Recipients of the Conservation and Environmental Education Excellence Awards
Program - 2006.
2006 IAN/ICEC Conservation & Environmental Education Excellence Award
The Iowa Association of
Naturalists (IAN) and the Iowa Conservation Education Council (ICEC) are proud
to announce this year’s recipients of their Conservation and Environmental
Education Excellence Awards Program. The winners are as follows:
”Ding” Darling Environmental Education Award: Dallas County
Conservation Department’s Prairie Awakening Celebration. This award
commends an outstanding environmental education program or event which educates
the general public.
The Prairie Awakening Celebration is an all day public event
held in an arena carved out of a reconstructed tall grass prairie at the
Kuehn Conservation Area. Activities include Native American dance, drumming,
storytelling, and flute music. The public is encouraged to immerse
themselves with song, drum and dance and join along with the Native dancers.
Other events include presentations on traditional children’s games,
botanical walks, story telling, and demonstrations of traditional skills
such as flint knapping, bow drill, and atlatl.
Many presenters from the Native community have participated
for the nine years of its history, some coming from as far away as Ontario .
Dallas County Conservation is the only governmental agency
that has been presented an eagle staff by the Native community to
commemorate a site and event.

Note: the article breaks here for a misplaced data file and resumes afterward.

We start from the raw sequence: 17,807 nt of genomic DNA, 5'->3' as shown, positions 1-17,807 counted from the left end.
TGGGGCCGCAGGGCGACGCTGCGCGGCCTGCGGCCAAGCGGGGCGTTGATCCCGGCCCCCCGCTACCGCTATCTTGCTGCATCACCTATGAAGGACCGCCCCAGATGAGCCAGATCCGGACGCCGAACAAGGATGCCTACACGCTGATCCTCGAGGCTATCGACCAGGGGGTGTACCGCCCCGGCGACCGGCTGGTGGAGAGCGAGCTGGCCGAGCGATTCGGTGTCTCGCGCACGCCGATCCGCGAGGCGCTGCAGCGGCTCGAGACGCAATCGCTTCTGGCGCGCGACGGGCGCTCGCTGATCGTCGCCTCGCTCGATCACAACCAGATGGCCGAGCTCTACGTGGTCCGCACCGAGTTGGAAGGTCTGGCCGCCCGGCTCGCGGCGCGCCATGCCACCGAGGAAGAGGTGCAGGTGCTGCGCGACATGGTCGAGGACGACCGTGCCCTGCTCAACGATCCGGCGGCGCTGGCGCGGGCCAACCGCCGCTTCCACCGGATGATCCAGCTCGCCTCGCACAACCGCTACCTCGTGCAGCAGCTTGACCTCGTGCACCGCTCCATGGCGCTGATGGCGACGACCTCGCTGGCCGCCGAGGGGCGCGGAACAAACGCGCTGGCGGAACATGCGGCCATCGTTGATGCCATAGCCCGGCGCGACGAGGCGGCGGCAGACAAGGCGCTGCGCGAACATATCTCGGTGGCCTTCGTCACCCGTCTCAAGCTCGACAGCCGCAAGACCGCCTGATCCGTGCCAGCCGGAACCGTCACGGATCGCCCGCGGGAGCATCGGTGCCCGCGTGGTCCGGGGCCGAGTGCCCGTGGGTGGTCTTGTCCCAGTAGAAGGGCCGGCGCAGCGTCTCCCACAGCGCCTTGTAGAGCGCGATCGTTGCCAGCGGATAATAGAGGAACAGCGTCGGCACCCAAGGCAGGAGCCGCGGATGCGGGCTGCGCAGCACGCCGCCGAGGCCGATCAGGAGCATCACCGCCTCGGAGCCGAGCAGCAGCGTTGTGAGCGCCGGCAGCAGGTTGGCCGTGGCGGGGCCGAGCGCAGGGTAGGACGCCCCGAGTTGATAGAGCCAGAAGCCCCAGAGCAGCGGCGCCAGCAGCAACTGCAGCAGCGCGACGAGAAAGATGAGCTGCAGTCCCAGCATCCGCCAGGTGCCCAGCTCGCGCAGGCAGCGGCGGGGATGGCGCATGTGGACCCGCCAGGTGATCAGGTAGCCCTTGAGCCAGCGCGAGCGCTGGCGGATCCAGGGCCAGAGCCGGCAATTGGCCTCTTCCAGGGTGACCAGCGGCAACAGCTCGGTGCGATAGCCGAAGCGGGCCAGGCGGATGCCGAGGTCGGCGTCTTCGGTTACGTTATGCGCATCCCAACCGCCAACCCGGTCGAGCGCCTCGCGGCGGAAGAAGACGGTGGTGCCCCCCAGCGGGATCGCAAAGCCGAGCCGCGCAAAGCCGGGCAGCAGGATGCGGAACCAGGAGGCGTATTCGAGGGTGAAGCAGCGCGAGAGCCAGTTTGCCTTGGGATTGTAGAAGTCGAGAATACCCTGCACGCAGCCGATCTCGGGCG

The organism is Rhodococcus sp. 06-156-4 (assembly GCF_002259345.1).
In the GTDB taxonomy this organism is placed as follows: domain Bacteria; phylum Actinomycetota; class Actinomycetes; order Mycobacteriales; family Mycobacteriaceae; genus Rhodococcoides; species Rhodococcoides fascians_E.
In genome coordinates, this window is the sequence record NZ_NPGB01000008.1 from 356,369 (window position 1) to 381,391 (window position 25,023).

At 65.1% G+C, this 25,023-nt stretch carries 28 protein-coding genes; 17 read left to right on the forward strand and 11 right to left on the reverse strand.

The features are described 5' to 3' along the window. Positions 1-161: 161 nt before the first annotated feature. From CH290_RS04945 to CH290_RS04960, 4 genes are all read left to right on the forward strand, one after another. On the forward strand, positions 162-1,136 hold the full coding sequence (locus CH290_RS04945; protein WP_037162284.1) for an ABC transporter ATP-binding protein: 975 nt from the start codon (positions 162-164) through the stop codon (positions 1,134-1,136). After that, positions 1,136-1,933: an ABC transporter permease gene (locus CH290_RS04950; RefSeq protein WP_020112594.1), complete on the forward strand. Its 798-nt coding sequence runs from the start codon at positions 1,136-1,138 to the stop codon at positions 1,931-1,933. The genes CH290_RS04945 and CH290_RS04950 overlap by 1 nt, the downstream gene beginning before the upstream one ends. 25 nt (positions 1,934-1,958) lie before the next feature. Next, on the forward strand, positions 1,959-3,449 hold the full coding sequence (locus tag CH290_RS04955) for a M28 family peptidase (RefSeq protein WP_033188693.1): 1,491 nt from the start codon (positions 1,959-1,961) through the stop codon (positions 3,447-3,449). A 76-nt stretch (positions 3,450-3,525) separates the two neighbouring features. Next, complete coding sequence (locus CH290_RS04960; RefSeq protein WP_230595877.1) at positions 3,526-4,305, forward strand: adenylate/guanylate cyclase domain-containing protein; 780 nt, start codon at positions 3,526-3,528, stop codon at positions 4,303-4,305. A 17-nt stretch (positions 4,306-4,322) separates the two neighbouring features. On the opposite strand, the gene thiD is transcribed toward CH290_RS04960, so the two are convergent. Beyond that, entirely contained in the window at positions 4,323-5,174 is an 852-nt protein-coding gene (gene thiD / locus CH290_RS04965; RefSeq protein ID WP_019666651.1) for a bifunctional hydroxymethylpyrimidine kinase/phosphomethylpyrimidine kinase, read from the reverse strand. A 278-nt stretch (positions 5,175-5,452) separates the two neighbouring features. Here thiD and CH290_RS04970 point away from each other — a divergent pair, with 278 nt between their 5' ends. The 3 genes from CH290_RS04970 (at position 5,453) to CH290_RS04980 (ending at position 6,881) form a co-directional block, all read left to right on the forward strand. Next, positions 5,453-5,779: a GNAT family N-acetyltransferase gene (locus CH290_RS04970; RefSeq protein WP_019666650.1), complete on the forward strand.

Two major components precede the Celebration which includes
an Educators Workshop and Educational Outreach Program. Over 30
volunteers serve on the Prairie Awakening Advisory Council which helps
direct the evolution and success of the event.
Outstanding County Conservation Board EE Program (<
35,000): Louisa County Conservation Board. This award commends
excellence in a county conservation board’s EE program of counties with a
population of less than 35,000.
School programming based on the belief that positive outdoor
experiences are key to effective environmental education. On average, 80% of
enrolled students are taken on a field trip. Field trips are tied into
curriculum and other classroom activities.
Makes use of over 10,000 acres of county, state and federal
land in Louisa County for environmental education. Langwood Education Center
is the most popular for field trips because of the many amenities on site.
Developed a unique program to Louisa County titled Extreme
Makeover. The program utilizes 100-150 volunteers from the local community
to improve the facilities available for environmental education.
Cooperates with numerous agencies and organizations to
provide environmental education in Louisa County . A partnership with the
Louisa County Soil and Water Conservation District helps provide funding for
two special programs, “Save our Soil” and “Keep Our Water Clean.”
Outstanding County Conservation Board EE Program (>
35,000): Cerro Gordo County Conservation Board. This award
commends excellence in a county conservation board’s EE program of counties with
a population of more than 35,000.
Lime Creek Nature Center has a variety of displays that are
maintained and changed on a seasonal basis. Unique backyard habitat was
created next to the center with a wildlife watching area located inside.
Lime Creek Conservation Area is listed as an Iowa Watchable
Wildlife Area. Lime Creek Nature Center Foundation provides a major
source of funding for the programs and activities of the Lime Creek Nature
Center and the Cerro Gordo County Conservation Board Environmental Education
EE programming in elementary schools reaches at or near
100%, and programming is also provided at the secondary level.
Schedules an average of 35 public programs annually.
Conducts a variety of special programs like: Earth Day Clean-up event,
Dorothy Curtis Memorial Lecture, a Toddling Series, For Seniors Only, and
motor coach trips.
2006 award winning applications:
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